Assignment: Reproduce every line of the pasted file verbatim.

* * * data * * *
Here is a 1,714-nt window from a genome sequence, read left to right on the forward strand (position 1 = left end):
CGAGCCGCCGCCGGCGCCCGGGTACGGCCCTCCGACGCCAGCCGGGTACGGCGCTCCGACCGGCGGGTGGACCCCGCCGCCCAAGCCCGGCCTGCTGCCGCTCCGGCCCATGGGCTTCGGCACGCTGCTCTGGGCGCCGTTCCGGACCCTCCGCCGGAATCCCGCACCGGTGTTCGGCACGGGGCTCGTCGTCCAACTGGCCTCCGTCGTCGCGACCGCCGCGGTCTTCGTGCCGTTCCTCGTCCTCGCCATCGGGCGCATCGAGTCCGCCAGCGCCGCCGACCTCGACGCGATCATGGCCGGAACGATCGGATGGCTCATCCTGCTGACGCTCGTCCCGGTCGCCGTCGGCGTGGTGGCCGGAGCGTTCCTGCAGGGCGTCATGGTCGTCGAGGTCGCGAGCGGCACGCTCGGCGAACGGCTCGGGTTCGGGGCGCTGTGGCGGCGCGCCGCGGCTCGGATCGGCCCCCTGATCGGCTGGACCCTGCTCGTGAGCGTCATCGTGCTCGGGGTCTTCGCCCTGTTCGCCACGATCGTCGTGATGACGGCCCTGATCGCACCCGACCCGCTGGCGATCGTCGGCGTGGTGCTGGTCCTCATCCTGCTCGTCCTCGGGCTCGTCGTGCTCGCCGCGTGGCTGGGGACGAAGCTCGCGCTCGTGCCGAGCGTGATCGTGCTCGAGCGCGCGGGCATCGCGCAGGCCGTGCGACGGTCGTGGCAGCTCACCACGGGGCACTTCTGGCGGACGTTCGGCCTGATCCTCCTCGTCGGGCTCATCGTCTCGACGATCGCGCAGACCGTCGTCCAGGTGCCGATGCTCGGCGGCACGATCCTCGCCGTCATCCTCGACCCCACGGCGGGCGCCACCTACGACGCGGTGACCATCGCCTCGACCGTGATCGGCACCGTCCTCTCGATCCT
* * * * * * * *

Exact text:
Here is a 1,714-nt window from a genome sequence, read left to right on the forward strand (position 1 = left end):
CGAGCCGCCGCCGGCGCCCGGGTACGGCCCTCCGACGCCAGCCGGGTACGGCGCTCCGACCGGCGGGTGGACCCCGCCGCCCAAGCCCGGCCTGCTGCCGCTCCGGCCCATGGGCTTCGGCACGCTGCTCTGGGCGCCGTTCCGGACCCTCCGCCGGAATCCCGCACCGGTGTTCGGCACGGGGCTCGTCGTCCAACTGGCCTCCGTCGTCGCGACCGCCGCGGTCTTCGTGCCGTTCCTCGTCCTCGCCATCGGGCGCATCGAGTCCGCCAGCGCCGCCGACCTCGACGCGATCATGGCCGGAACGATCGGATGGCTCATCCTGCTGACGCTCGTCCCGGTCGCCGTCGGCGTGGTGGCCGGAGCGTTCCTGCAGGGCGTCATGGTCGTCGAGGTCGCGAGCGGCACGCTCGGCGAACGGCTCGGGTTCGGGGCGCTGTGGCGGCGCGCCGCGGCTCGGATCGGCCCCCTGATCGGCTGGACCCTGCTCGTGAGCGTCATCGTGCTCGGGGTCTTCGCCCTGTTCGCCACGATCGTCGTGATGACGGCCCTGATCGCACCCGACCCGCTGGCGATCGTCGGCGTGGTGCTGGTCCTCATCCTGCTCGTCCTCGGGCTCGTCGTGCTCGCCGCGTGGCTGGGGACGAAGCTCGCGCTCGTGCCGAGCGTGATCGTGCTCGAGCGCGCGGGCATCGCGCAGGCCGTGCGACGGTCGTGGCAGCTCACCACGGGGCACTTCTGGCGGACGTTCGGCCTGATCCTCCTCGTCGGGCTCATCGTCTCGACGATCGCGCAGACCGTCGTCCAGGTGCCGATGCTCGGCGGCACGATCCTCGCCGTCATCCTCGACCCCACGGCGGGCGCCACCTACGACGCGGTGACCATCGCCTCGACCGTGATCGGCACCGTCCTCTCGATCCT